The deadline for municipalities and emergency personnel to switch to narrowband radios is rapidly approaching, a Carbon County official said.

During the county commissioners' meeting on Thursday, Commissioner Wayne Nothstein, chairman, said the county needs to proceed on the conversion project of narrowband radios. The deadline for the conversion is Jan. 1, 2013.

The county currently has a grant application into the Pennsylvania Department of Community and Economic Development for a local share grant in the amount of $1.4 million. The county has not received notification on the grant recipients.

Nothstein said that a meeting has been set up for 7 p.m., on Jan. 31, in courtroom No. 1, for municipalities to meet with the county to discuss agreements and any concerns the municipalities might have. Nineteen municipalities decided last year to partner with Carbon County on the countywide narrowband radio project after officials decided to be the applicant for the grant.

"Should we be awarded this grant we would need an agreement with the municipalities as to how we would order the radios," Nothstein said.

He provided the example of if the county receives only $800,000 for the project, the municipalities would need to agree that the remaining 20 percent would be their responsibilities.

Nothstein also said that they need a commitment from each municipality on the number of radios needed.

Nothstein added that the meeting will hopefully be able to hammer out these details so if the county is successful in its bid for the grant, officials could move forward with the purchase immediately.

The meeting will also have discussions on what the group will do if it is not selected for the grant.

One concern that Nothstein voiced was the availability of the radios because this narrowband conversion is occurring nationwide, not just in Pennsylvania or Carbon County.

The narrowbanding project came about as a result of the Federal Communications Commission's narrowbanding mandate.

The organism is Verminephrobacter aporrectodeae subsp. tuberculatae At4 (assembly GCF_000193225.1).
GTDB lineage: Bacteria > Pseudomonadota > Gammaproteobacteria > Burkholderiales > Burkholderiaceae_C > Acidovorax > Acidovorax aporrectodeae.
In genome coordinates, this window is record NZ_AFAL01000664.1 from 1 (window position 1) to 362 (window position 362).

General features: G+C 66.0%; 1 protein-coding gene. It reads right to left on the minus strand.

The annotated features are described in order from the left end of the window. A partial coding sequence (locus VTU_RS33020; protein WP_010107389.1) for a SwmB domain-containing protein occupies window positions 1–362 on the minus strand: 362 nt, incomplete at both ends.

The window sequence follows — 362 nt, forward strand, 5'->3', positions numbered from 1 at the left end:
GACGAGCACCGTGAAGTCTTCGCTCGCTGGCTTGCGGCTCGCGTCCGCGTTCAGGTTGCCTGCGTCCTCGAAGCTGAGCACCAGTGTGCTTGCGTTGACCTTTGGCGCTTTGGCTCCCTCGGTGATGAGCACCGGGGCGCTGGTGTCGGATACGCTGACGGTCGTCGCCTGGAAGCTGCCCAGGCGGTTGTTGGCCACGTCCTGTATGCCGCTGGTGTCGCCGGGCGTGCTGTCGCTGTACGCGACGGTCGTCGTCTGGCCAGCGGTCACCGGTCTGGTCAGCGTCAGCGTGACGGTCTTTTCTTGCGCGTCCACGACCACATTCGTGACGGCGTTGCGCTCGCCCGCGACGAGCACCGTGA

According to the FCC website, "Narrowbanding is an effort to ensure more efficient use of the VHF and UHF spectrum by requiring all VHF and UHF Public Safety and Industrial/Business land mobile radio (LMR) systems to migrate to at least 12.5 kHz efficiency technology by Jan. 1, 2013. More specifically, all existing Part 90 radio systems operating in the 150-174 MHz and 421-512 MHz bands have until Jan. 1, 2013 to convert those systems either to a maximum bandwidth of 12.5 kHz or to a technology that provides at least one voice path per 12.5 kHz of bandwidth or equivalent efficiency."

This means that all current radios mobiles, and pagers used by firefighters, police, and emergency services must be able to pick up a smaller radio frequency.

The reason behind the mandate, which was created in 2004, is because there are not enough radio frequencies to handle all of the emergency traffic anymore.

The countywide project between the county and municipalities came about last year when county officials met with municipalities about the mandate and discussed the financial burden it is going to cause because equipment could cost anywhere between $500 to $2,000 per item.

In February 2011, the county commissioners announced that they would try to help ease the burden for the municipalities by organizing a countywide grant application to the Local Share Account, which comes from gaming revenue in the state.

In March 2011, the county held a meeting for all municipalities interested in partnering with Carbon to apply for the grant.

The meeting, held at the county Emergency Management Agency in Nesquehoning, brought up questions about the types of radios needed, how many radios each municipality will need to replace, and what still needs to be gathered for the application.

The county also hired Delta Development Group Inc. of Mechanicsburg to handle filing the Local Share grant application.